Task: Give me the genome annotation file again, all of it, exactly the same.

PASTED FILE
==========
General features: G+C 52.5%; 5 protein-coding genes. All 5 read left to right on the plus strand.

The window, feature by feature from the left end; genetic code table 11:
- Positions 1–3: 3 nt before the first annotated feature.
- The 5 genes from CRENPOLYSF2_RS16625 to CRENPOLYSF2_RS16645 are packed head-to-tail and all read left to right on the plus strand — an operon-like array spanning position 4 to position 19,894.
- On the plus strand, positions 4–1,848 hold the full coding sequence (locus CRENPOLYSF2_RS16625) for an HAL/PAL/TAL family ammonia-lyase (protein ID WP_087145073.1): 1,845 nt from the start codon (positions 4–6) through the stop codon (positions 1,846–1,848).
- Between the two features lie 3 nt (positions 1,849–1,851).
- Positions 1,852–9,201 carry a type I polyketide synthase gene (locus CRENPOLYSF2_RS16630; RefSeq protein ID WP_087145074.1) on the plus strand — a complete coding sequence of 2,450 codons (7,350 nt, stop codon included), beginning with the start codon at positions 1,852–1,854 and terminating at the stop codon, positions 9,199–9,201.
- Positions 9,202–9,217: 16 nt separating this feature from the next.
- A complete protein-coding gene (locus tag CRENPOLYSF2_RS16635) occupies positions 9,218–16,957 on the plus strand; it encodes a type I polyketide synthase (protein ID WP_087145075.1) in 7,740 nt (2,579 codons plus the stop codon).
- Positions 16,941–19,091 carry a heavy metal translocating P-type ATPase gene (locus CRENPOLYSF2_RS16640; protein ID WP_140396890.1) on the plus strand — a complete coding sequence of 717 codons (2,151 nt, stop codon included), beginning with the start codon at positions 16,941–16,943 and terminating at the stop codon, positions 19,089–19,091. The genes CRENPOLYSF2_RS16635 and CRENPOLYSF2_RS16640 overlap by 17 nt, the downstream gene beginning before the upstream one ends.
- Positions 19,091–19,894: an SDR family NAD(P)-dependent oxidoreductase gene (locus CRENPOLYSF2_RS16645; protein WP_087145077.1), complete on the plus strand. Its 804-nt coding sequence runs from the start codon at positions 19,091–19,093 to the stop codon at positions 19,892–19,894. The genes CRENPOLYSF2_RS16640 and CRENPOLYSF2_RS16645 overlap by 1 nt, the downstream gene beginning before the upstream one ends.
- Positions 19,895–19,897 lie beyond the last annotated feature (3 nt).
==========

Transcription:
General features: G+C 52.5%; 5 protein-coding genes. All 5 read left to right on the plus strand.

The window, feature by feature from the left end; genetic code table 11:
- Positions 1–3: 3 nt before the first annotated feature.
- The 5 genes from CRENPOLYSF2_RS16625 to CRENPOLYSF2_RS16645 are packed head-to-tail and all read left to right on the plus strand — an operon-like array spanning position 4 to position 19,894.
- On the plus strand, positions 4–1,848 hold the full coding sequence (locus CRENPOLYSF2_RS16625) for an HAL/PAL/TAL family ammonia-lyase (protein ID WP_087145073.1): 1,845 nt from the start codon (positions 4–6) through the stop codon (positions 1,846–1,848).
- Between the two features lie 3 nt (positions 1,849–1,851).
- Positions 1,852–9,201 carry a type I polyketide synthase gene (locus CRENPOLYSF2_RS16630; RefSeq protein ID WP_087145074.1) on the plus strand — a complete coding sequence of 2,450 codons (7,350 nt, stop codon included), beginning with the start codon at positions 1,852–1,854 and terminating at the stop codon, positions 9,199–9,201.
- Positions 9,202–9,217: 16 nt separating this feature from the next.
- A complete protein-coding gene (locus tag CRENPOLYSF2_RS16635) occupies positions 9,218–16,957 on the plus strand; it encodes a type I polyketide synthase (protein ID WP_087145075.1) in 7,740 nt (2,579 codons plus the stop codon).
- Positions 16,941–19,091 carry a heavy metal translocating P-type ATPase gene (locus CRENPOLYSF2_RS16640; protein ID WP_140396890.1) on the plus strand — a complete coding sequence of 717 codons (2,151 nt, stop codon included), beginning with the start codon at positions 16,941–16,943 and terminating at the stop codon, positions 19,089–19,091. The genes CRENPOLYSF2_RS16635 and CRENPOLYSF2_RS16640 overlap by 17 nt, the downstream gene beginning before the upstream one ends.
- Positions 19,091–19,894: an SDR family NAD(P)-dependent oxidoreductase gene (locus CRENPOLYSF2_RS16645; protein WP_087145077.1), complete on the plus strand. Its 804-nt coding sequence runs from the start codon at positions 19,091–19,093 to the stop codon at positions 19,892–19,894. The genes CRENPOLYSF2_RS16640 and CRENPOLYSF2_RS16645 overlap by 1 nt, the downstream gene beginning before the upstream one ends.
- Positions 19,895–19,897 lie beyond the last annotated feature (3 nt).